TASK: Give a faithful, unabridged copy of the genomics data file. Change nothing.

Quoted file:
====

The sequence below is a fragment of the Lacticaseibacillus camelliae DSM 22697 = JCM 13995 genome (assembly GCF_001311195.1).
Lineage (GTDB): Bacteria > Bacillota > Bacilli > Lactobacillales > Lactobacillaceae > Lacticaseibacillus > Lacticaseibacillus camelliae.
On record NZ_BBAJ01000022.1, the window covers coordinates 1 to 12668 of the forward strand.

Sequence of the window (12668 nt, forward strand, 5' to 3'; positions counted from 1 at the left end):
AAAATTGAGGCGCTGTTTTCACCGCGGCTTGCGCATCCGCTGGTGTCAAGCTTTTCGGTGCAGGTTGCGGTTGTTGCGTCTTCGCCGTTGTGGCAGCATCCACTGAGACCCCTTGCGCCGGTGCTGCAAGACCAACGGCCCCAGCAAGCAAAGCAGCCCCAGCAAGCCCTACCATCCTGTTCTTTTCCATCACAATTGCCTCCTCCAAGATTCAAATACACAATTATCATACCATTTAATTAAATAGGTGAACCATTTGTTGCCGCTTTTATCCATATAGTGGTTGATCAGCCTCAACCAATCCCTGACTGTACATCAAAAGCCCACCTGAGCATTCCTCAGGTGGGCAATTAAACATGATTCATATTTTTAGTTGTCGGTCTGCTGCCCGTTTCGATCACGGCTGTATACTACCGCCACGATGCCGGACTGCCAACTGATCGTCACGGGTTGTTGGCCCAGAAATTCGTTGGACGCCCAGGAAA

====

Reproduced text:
The sequence below is a fragment of the Lacticaseibacillus camelliae DSM 22697 = JCM 13995 genome (assembly GCF_001311195.1).
Lineage (GTDB): Bacteria > Bacillota > Bacilli > Lactobacillales > Lactobacillaceae > Lacticaseibacillus > Lacticaseibacillus camelliae.
On record NZ_BBAJ01000022.1, the window covers coordinates 1 to 12668 of the forward strand.

Sequence of the window (12668 nt, forward strand, 5' to 3'; positions counted from 1 at the left end):
AAAATTGAGGCGCTGTTTTCACCGCGGCTTGCGCATCCGCTGGTGTCAAGCTTTTCGGTGCAGGTTGCGGTTGTTGCGTCTTCGCCGTTGTGGCAGCATCCACTGAGACCCCTTGCGCCGGTGCTGCAAGACCAACGGCCCCAGCAAGCAAAGCAGCCCCAGCAAGCCCTACCATCCTGTTCTTTTCCATCACAATTGCCTCCTCCAAGATTCAAATACACAATTATCATACCATTTAATTAAATAGGTGAACCATTTGTTGCCGCTTTTATCCATATAGTGGTTGATCAGCCTCAACCAATCCCTGACTGTACATCAAAAGCCCACCTGAGCATTCCTCAGGTGGGCAATTAAACATGATTCATATTTTTAGTTGTCGGTCTGCTGCCCGTTTCGATCACGGCTGTATACTACCGCCACGATGCCGGACTGCCAACTGATCGTCACGGGTTGTTGGCCCAGAAATTCGTTGGACGCCCAGGAAA